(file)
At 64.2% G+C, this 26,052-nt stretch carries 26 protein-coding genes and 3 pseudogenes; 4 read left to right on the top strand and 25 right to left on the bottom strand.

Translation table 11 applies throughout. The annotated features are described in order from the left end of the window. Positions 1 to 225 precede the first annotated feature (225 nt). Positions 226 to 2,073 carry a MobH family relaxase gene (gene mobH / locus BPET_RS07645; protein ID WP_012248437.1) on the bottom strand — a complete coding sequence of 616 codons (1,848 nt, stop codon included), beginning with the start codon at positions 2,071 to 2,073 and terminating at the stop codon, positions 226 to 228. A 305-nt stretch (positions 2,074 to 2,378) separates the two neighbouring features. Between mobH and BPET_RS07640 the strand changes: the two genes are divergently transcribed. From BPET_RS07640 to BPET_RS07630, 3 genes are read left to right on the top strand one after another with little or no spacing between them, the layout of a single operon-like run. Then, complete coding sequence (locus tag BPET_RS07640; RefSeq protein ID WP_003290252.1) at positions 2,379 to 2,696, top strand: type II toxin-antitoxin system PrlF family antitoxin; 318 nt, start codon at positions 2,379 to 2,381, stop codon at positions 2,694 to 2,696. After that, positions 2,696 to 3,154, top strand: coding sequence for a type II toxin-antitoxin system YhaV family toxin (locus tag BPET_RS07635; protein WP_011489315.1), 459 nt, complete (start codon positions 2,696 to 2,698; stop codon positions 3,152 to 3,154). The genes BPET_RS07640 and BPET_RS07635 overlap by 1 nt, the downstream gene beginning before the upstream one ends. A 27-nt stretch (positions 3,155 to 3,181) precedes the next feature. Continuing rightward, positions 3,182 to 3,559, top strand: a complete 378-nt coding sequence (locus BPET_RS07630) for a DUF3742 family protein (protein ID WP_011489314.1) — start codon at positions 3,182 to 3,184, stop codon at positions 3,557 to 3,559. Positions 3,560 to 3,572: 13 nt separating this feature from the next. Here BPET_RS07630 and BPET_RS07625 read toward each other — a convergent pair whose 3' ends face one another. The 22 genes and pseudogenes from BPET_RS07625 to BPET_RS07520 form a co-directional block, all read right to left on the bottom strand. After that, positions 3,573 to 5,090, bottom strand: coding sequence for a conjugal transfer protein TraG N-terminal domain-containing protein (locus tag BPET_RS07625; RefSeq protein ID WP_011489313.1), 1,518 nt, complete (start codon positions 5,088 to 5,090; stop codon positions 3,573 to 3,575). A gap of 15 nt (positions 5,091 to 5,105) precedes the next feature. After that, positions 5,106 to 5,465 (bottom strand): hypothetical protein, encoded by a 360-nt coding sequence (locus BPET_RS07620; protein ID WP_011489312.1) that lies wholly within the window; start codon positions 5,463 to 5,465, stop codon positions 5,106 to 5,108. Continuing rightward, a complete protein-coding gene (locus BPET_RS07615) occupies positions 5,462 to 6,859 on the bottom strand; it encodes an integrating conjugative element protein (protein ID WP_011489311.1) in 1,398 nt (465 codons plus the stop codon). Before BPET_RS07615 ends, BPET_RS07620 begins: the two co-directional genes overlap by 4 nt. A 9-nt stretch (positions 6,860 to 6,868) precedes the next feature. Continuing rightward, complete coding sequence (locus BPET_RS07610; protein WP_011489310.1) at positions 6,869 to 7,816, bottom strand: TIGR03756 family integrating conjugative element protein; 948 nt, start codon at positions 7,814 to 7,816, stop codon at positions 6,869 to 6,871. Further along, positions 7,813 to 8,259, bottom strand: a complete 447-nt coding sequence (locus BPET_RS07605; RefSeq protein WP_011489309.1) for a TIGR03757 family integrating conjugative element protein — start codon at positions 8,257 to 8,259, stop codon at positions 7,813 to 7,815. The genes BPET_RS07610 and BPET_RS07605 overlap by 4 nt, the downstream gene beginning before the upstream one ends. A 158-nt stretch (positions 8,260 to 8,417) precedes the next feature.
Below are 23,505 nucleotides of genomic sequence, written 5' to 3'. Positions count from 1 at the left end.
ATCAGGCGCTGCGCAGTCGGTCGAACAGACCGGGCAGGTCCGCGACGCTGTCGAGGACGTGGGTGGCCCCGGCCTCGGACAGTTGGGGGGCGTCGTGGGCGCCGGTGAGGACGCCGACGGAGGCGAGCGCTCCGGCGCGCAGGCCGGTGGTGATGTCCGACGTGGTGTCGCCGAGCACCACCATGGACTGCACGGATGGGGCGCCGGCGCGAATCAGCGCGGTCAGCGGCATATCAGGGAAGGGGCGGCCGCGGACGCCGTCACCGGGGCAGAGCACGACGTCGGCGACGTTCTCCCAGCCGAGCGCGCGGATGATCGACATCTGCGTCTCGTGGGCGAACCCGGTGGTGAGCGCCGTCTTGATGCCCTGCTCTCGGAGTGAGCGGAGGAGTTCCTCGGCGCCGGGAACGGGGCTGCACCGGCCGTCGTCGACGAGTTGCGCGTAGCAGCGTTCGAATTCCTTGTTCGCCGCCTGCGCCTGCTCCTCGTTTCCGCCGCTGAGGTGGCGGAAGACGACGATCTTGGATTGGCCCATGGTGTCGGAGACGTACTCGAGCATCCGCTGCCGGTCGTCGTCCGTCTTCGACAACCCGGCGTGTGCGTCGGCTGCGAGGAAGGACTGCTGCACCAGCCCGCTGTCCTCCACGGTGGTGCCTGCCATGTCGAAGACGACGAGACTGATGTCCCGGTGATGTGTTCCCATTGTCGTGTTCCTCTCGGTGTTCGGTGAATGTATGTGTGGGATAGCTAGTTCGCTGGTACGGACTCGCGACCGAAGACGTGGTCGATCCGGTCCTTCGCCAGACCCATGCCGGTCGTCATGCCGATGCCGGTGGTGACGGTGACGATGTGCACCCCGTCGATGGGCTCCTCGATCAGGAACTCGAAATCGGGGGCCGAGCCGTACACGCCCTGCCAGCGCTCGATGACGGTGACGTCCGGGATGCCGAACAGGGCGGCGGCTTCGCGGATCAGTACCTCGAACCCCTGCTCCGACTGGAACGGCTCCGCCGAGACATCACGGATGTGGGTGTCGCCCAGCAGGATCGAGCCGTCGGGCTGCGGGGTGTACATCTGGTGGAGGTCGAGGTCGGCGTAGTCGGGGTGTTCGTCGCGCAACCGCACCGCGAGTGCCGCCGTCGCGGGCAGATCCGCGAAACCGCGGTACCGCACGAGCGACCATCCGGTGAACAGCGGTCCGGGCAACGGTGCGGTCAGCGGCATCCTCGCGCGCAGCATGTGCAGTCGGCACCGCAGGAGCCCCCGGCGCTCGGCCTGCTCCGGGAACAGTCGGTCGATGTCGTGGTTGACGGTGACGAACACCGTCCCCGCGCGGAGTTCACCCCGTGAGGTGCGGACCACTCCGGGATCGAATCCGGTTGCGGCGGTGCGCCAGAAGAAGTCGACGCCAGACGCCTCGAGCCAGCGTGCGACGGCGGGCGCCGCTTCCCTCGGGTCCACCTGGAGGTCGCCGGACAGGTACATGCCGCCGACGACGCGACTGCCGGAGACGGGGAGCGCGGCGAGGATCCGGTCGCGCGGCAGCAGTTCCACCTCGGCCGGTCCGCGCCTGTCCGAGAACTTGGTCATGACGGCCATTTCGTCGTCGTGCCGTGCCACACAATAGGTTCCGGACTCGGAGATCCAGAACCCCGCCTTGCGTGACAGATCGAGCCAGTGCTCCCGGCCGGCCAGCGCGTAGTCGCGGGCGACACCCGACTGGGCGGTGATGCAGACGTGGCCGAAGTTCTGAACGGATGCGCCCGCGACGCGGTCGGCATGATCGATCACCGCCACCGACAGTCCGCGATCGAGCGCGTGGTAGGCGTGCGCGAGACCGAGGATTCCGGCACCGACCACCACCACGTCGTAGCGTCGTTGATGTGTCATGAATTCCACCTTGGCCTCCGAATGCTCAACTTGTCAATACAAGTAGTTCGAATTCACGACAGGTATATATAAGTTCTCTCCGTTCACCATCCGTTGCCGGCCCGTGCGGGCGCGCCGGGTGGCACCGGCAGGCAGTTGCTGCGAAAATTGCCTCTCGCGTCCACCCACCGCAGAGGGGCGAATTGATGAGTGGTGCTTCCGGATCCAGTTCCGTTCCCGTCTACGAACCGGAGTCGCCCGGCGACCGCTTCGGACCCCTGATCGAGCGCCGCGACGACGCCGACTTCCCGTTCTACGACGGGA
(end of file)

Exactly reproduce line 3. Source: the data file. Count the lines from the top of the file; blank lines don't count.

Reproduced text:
Below are 23,505 nucleotides of genomic sequence, written 5' to 3'. Positions count from 1 at the left end.